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DAB Radio

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Digital Audio Broadcasting

A Receiver Design

DAB Receiver

Some VHF - Digital Audio Broadcasting (DAB) Key Facts

Bandwidth: Music channels use 192 kilobits/second. Channels carrying mainly speech and phone-ins don't need such high quality and they use as little as 80 kilobits/second. These figures can change at different times of day as the broadcast content changes.

Data Streams: DAB multiplexes can also carry data streams. 32 kilobits per second is a typical data rate.

Data Compression


Time and Frequency Interleaving make DAB much more likely to work under adverse conditions.

Time Interleaving

Frequency Interleaving

Space Interleaving

Digital Radio Mondiale - MF and HF Digital Radio - Not an AQA Topic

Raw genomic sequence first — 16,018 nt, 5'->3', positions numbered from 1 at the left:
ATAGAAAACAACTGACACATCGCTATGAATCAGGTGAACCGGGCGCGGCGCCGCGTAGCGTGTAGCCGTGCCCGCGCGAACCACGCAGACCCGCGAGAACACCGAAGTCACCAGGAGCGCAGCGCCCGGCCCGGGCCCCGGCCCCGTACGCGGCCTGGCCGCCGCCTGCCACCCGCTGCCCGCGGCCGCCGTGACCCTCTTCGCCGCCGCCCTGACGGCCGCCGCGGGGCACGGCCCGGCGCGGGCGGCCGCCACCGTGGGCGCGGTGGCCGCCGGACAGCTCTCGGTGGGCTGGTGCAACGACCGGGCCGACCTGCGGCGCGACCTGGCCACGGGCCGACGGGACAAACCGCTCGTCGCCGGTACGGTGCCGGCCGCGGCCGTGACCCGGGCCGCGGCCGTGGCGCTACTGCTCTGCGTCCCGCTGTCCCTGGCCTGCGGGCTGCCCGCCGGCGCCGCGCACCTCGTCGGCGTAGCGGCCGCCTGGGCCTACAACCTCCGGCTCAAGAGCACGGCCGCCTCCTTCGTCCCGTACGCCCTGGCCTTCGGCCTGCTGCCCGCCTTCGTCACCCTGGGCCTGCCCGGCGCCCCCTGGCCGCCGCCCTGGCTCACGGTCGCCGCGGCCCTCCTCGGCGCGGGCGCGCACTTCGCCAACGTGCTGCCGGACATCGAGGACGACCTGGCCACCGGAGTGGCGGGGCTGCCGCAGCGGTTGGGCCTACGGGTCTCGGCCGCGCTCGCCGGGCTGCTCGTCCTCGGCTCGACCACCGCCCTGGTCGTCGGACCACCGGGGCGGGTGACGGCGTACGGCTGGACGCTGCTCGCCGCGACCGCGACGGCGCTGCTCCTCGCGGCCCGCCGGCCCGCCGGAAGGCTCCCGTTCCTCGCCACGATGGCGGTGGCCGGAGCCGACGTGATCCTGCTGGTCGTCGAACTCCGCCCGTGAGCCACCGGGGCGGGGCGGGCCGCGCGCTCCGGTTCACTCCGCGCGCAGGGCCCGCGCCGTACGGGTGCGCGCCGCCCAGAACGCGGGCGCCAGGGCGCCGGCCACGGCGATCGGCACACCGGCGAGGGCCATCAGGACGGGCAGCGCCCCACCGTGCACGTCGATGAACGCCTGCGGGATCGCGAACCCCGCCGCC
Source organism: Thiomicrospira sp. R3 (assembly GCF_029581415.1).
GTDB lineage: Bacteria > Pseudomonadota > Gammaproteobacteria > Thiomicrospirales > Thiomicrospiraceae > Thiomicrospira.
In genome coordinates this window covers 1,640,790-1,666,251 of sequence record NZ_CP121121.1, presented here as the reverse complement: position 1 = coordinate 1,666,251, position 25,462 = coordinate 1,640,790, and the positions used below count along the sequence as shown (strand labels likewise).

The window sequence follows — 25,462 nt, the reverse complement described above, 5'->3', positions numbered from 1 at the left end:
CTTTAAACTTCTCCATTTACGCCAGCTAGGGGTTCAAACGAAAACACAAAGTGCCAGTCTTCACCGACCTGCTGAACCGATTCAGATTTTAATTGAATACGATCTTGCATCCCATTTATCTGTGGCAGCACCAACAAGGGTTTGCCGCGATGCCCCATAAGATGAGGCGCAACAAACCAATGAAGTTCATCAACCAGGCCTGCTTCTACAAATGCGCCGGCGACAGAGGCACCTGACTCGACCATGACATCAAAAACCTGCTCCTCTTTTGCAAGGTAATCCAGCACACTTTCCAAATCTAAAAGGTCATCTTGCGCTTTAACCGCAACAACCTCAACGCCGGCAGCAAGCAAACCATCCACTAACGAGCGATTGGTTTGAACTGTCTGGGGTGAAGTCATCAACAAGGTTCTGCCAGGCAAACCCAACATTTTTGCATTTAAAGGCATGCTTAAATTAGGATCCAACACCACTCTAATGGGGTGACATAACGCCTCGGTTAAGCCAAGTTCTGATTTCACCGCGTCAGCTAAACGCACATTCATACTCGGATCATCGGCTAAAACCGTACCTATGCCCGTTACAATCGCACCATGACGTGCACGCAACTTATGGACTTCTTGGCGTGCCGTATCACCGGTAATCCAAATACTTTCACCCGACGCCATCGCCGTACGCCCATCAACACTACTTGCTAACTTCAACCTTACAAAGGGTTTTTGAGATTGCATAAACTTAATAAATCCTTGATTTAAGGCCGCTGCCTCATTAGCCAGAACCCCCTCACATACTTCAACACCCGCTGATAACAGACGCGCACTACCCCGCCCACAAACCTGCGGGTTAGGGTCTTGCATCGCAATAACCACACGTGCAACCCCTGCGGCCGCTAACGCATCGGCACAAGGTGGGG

Analogue and Digital Samples

This is very similar to DAB described above but it is designed to work on the MF and HF bands. Each digital transmission occupies the same bandwidth as a traditional AM transmission. The sound quality of the decoded data stream is far superior to AM radio. The transmitters can send audio data and digital data allowing programme schedules and other data to be transmitted alongside the audio. This is a simplified version of the "red button" service available with digital TV.

The screen shot below shows the output from a short wave receiver being decoded by the sound card in a computer. Software called DREAM is used to decode the data stream.


To receive DRM using the Dream software, a modified superhet receiver is needed. The blue RF stages and red IF stages are identical to a normal superhet receiver. Instead of demodulating the IF, a second mixer is needed. Its output is on 12kHz. The bandwidth is 10kHz spanning frequencies from 7 to 17kHz. (All these frequencies are audible). This audio signal is demodulated using the computer sound card and processing power from the computer's CPU.





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